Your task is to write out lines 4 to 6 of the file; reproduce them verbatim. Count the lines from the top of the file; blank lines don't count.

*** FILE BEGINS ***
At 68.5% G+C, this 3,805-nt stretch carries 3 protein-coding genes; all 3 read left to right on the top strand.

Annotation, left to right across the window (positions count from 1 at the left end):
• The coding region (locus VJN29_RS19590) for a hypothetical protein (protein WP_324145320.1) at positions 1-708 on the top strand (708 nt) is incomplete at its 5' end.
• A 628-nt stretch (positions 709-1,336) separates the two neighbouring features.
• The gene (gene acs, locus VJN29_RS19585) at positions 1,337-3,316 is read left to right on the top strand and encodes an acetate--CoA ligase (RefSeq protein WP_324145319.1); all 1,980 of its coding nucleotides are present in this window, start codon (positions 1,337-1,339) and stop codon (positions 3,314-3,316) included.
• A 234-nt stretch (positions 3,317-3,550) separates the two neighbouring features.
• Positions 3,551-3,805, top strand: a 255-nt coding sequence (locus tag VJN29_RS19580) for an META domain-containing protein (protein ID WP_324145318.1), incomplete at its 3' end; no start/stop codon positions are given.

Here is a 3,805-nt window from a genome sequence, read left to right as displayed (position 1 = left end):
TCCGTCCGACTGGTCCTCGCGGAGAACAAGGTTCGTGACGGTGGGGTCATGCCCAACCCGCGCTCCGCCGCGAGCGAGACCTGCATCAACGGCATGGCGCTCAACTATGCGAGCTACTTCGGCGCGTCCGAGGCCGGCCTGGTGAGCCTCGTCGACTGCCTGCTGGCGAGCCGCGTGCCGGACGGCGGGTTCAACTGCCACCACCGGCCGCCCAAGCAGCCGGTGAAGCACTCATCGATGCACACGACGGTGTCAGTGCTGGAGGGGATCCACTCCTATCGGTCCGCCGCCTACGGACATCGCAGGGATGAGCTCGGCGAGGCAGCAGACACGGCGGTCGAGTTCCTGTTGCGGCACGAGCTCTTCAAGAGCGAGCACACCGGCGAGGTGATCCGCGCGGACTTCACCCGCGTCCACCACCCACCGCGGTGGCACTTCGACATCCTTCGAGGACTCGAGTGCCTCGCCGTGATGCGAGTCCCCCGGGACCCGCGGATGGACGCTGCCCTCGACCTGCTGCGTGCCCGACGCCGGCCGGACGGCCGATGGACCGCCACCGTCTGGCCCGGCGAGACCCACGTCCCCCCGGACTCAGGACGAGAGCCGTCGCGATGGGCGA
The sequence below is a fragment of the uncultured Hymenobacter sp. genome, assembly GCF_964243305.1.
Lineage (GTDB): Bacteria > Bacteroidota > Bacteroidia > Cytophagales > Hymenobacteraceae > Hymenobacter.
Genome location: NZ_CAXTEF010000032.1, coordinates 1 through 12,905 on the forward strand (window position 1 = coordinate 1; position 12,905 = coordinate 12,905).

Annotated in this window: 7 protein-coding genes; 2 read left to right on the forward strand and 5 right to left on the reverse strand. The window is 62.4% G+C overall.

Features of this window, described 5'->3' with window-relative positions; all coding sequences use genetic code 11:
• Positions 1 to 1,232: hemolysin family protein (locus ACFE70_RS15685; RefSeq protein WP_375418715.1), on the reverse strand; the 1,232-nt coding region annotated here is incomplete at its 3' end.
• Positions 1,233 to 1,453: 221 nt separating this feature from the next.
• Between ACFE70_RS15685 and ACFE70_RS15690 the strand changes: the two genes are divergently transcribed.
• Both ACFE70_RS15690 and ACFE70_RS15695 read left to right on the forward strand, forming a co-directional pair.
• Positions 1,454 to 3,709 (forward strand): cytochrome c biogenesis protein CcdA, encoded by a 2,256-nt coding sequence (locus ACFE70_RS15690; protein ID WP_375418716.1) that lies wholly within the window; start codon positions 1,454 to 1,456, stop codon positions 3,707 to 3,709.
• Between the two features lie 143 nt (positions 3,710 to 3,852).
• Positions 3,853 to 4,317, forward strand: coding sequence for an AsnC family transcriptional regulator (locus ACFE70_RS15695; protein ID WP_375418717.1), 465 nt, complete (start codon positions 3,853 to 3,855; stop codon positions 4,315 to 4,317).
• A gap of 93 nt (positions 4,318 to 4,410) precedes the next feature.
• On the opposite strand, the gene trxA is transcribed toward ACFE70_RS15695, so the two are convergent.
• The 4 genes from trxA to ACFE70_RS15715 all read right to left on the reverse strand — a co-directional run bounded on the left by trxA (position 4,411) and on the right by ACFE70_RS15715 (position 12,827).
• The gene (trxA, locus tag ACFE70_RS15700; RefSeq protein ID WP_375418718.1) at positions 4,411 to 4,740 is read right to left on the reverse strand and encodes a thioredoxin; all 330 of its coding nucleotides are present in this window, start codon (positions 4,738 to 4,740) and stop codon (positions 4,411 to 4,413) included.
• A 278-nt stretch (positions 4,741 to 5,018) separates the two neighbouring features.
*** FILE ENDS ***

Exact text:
• A 628-nt stretch (positions 709-1,336) separates the two neighbouring features.
• The gene (gene acs, locus VJN29_RS19585) at positions 1,337-3,316 is read left to right on the top strand and encodes an acetate--CoA ligase (RefSeq protein WP_324145319.1); all 1,980 of its coding nucleotides are present in this window, start codon (positions 1,337-1,339) and stop codon (positions 3,314-3,316) included.
• A 234-nt stretch (positions 3,317-3,550) separates the two neighbouring features.